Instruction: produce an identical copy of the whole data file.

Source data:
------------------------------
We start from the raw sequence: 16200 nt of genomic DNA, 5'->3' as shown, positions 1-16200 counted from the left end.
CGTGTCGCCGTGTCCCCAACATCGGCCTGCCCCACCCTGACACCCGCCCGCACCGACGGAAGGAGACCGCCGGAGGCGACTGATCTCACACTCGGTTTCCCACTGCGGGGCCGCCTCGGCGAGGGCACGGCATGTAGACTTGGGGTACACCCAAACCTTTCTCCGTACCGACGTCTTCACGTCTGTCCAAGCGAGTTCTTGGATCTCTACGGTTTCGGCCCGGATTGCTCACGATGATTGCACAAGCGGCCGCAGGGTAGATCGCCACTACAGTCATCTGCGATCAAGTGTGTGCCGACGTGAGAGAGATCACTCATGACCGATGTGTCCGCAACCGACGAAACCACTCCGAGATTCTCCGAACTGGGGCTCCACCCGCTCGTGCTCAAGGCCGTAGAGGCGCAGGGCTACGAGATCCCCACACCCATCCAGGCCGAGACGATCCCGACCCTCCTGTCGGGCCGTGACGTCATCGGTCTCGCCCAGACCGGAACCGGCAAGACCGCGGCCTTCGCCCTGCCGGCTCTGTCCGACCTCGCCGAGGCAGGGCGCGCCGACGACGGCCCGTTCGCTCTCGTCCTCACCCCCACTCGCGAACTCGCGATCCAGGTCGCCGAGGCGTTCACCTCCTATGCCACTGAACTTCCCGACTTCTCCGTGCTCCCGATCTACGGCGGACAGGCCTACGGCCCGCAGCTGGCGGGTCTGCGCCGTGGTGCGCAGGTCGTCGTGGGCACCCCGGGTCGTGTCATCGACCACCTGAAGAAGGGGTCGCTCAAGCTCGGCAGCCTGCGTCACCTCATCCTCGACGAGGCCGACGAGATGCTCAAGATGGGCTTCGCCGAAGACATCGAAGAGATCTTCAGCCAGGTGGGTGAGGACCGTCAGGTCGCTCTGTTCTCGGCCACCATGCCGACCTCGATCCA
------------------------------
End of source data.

We start from the raw sequence: 16200 nt of genomic DNA, 5'->3' as shown, positions 1-16200 counted from the left end.
CGTGTCGCCGTGTCCCCAACATCGGCCTGCCCCACCCTGACACCCGCCCGCACCGACGGAAGGAGACCGCCGGAGGCGACTGATCTCACACTCGGTTTCCCACTGCGGGGCCGCCTCGGCGAGGGCACGGCATGTAGACTTGGGGTACACCCAAACCTTTCTCCGTACCGACGTCTTCACGTCTGTCCAAGCGAGTTCTTGGATCTCTACGGTTTCGGCCCGGATTGCTCACGATGATTGCACAAGCGGCCGCAGGGTAGATCGCCACTACAGTCATCTGCGATCAAGTGTGTGCCGACGTGAGAGAGATCACTCATGACCGATGTGTCCGCAACCGACGAAACCACTCCGAGATTCTCCGAACTGGGGCTCCACCCGCTCGTGCTCAAGGCCGTAGAGGCGCAGGGCTACGAGATCCCCACACCCATCCAGGCCGAGACGATCCCGACCCTCCTGTCGGGCCGTGACGTCATCGGTCTCGCCCAGACCGGAACCGGCAAGACCGCGGCCTTCGCCCTGCCGGCTCTGTCCGACCTCGCCGAGGCAGGGCGCGCCGACGACGGCCCGTTCGCTCTCGTCCTCACCCCCACTCGCGAACTCGCGATCCAGGTCGCCGAGGCGTTCACCTCCTATGCCACTGAACTTCCCGACTTCTCCGTGCTCCCGATCTACGGCGGACAGGCCTACGGCCCGCAGCTGGCGGGTCTGCGCCGTGGTGCGCAGGTCGTCGTGGGCACCCCGGGTCGTGTCATCGACCACCTGAAGAAGGGGTCGCTCAAGCTCGGCAGCCTGCGTCACCTCATCCTCGACGAGGCCGACGAGATGCTCAAGATGGGCTTCGCCGAAGACATCGAAGAGATCTTCAGCCAGGTGGGTGAGGACCGTCAGGTCGCTCTGTTCTCGGCCACCATGCCGACCTCGATCCA